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California extends film and TV tax credit program to 2025

California extends film and TV tax credit program to 2025
Ed Harris and Evan Rachel Wood in a scene from HBO's "Westworld," which received a California tax credit. (HBO)

In a major win for the local movie and TV production industries, California has extended the state’s film tax incentive program to 2025, adding five years to the program that has helped stem the tide of runaway productions to states including Georgia, Louisiana and New York.

The measure, which was part of Gov. Jerry Brown’s $201.4-billion budget plan that was signed Tuesday, will maintain the $330 million in annual tax credits handed out to selected productions. But it includes more tax credits for independent films and additional incentives for projects that hire labor outside the 30-mile radius around Los Angeles.

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The California Film Commission, which is in charge of selecting productions that receive credits, praised the new extension as a boon to the state’s economy.

“The new five-year extension signed into law today provides assurance that California will remain competitive, which means more employment for in-state crew members and production spending here at home where it belongs,” said Nancy Rae Stone, tax credit program director at the California Film Commission, in a statement.

California raised the annual tax credit amount to $330 million from $100 million in 2016.

Filmmakers can recoup as much as 25% of their spending — up to the first $100 million — on crew salaries and other qualified costs, such as building sets. Star salaries and other so-called above-the-line compensation don’t count. Studios can then use the credits to offset state tax liabilities in California.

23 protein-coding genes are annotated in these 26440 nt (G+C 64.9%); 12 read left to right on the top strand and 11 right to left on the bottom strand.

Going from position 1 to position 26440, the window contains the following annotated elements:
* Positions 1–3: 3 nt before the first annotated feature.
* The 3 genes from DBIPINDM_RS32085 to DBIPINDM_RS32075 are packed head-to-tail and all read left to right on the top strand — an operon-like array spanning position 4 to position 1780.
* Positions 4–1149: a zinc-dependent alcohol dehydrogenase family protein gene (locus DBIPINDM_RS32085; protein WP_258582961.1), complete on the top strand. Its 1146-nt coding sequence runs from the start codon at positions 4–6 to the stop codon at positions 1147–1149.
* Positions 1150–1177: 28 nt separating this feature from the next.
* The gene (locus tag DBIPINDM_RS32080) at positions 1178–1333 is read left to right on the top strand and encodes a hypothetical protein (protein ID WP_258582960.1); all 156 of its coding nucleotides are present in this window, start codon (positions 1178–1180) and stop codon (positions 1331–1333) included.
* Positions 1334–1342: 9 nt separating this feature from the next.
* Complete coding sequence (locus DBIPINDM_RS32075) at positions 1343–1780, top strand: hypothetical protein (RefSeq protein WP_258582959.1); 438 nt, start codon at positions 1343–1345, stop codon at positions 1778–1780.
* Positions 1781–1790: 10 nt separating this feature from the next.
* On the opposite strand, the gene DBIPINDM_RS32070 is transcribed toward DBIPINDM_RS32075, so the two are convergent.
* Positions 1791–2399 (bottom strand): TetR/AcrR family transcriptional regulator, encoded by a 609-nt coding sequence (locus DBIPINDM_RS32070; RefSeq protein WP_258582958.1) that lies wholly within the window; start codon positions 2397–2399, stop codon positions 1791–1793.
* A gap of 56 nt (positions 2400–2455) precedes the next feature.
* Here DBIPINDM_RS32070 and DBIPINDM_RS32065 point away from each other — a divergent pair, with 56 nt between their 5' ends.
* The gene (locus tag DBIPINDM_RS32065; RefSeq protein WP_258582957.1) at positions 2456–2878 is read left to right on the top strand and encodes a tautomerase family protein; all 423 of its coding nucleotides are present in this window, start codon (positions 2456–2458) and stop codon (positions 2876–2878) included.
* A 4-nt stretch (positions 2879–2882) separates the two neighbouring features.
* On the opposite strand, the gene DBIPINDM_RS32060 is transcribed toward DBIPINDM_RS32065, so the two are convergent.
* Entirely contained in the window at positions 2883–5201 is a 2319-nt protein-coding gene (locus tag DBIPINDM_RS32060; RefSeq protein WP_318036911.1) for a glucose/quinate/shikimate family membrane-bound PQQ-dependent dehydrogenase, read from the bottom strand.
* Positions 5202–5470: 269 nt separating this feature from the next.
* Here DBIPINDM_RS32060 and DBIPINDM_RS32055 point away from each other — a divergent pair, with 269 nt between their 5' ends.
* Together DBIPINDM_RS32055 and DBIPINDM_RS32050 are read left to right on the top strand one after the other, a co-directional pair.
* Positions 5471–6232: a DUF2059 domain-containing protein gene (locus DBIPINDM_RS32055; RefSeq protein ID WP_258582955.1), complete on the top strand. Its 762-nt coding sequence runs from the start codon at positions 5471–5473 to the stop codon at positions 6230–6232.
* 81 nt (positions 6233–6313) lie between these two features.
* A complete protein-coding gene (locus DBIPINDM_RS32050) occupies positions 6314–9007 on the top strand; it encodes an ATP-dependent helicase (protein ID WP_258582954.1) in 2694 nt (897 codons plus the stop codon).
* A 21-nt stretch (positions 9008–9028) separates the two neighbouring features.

The program has helped boost TV production around the state, including several series that have relocated from out of state.

Major Hollywood movies have also taken advantage of the program, including such upcoming titles as Disney’s “Captain Marvel,” Paramount’s “Bumblebee” and Sony’s “Once Upon a Time in Hollywood,” directed by Quentin Tarantino. But the majority of big-budget studio movies continue to be filmed away from California, in Atlanta, Toronto, London and other cities.

“The renewal of the tax credit will allow us to sustain the high level of filming taking place in California, and keep tens of thousands of middle-class Americans gainfully employed,” said Paul Audley, president of FilmLA, the organization that oversees film permitting.

“California recognizes the need to be competitive in the world marketplace of filmmaking and we are grateful for the continued support."

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